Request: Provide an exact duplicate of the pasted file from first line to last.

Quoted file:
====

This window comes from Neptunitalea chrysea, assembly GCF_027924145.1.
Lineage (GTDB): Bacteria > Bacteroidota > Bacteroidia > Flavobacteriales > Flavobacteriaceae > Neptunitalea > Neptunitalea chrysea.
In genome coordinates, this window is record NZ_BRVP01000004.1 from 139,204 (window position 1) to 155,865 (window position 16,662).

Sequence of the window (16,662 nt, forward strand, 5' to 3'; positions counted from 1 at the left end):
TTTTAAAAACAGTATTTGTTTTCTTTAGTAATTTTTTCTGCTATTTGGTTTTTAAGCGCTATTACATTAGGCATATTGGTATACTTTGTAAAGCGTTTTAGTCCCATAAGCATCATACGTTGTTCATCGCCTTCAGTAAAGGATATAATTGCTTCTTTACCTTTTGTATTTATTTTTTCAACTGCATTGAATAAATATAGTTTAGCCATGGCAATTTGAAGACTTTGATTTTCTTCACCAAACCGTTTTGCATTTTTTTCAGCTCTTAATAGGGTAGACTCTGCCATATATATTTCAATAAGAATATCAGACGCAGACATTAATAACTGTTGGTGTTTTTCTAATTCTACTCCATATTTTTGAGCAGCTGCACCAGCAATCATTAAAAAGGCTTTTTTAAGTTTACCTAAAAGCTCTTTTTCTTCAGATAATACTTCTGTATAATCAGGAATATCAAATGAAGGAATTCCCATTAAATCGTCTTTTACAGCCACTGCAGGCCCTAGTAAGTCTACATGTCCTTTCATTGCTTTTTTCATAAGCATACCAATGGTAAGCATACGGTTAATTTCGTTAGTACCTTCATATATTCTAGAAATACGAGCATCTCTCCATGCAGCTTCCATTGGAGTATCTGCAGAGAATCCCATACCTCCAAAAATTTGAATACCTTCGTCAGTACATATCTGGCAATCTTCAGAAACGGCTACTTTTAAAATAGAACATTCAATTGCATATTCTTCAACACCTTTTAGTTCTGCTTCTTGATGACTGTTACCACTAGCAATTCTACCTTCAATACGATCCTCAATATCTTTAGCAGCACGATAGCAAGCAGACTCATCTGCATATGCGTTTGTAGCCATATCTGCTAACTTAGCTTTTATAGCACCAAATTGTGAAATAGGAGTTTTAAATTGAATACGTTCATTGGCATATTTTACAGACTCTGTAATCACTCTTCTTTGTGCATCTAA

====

This window comes from Neptunitalea chrysea, assembly GCF_027924145.1.
Lineage (GTDB): Bacteria > Bacteroidota > Bacteroidia > Flavobacteriales > Flavobacteriaceae > Neptunitalea > Neptunitalea chrysea.
In genome coordinates, this window is record NZ_BRVP01000004.1 from 139,204 (window position 1) to 155,865 (window position 16,662).

Sequence of the window (16,662 nt, forward strand, 5' to 3'; positions counted from 1 at the left end):
TTTTAAAAACAGTATTTGTTTTCTTTAGTAATTTTTTCTGCTATTTGGTTTTTAAGCGCTATTACATTAGGCATATTGGTATACTTTGTAAAGCGTTTTAGTCCCATAAGCATCATACGTTGTTCATCGCCTTCAGTAAAGGATATAATTGCTTCTTTACCTTTTGTATTTATTTTTTCAACTGCATTGAATAAATATAGTTTAGCCATGGCAATTTGAAGACTTTGATTTTCTTCACCAAACCGTTTTGCATTTTTTTCAGCTCTTAATAGGGTAGACTCTGCCATATATATTTCAATAAGAATATCAGACGCAGACATTAATAACTGTTGGTGTTTTTCTAATTCTACTCCATATTTTTGAGCAGCTGCACCAGCAATCATTAAAAAGGCTTTTTTAAGTTTACCTAAAAGCTCTTTTTCTTCAGATAATACTTCTGTATAATCAGGAATATCAAATGAAGGAATTCCCATTAAATCGTCTTTTACAGCCACTGCAGGCCCTAGTAAGTCTACATGTCCTTTCATTGCTTTTTTCATAAGCATACCAATGGTAAGCATACGGTTAATTTCGTTAGTACCTTCATATATTCTAGAAATACGAGCATCTCTCCATGCAGCTTCCATTGGAGTATCTGCAGAGAATCCCATACCTCCAAAAATTTGAATACCTTCGTCAGTACATATCTGGCAATCTTCAGAAACGGCTACTTTTAAAATAGAACATTCAATTGCATATTCTTCAACACCTTTTAGTTCTGCTTCTTGATGACTGTTACCACTAGCAATTCTACCTTCAATACGATCCTCAATATCTTTAGCAGCACGATAGCAAGCAGACTCATCTGCATATGCGTTTGTAGCCATATCTGCTAACTTAGCTTTTATAGCACCAAATTGTGAAATAGGAGTTTTAAATTGAATACGTTCATTGGCATATTTTACAGACTCTGTAATCACTCTTCTTTGTGCATCTAA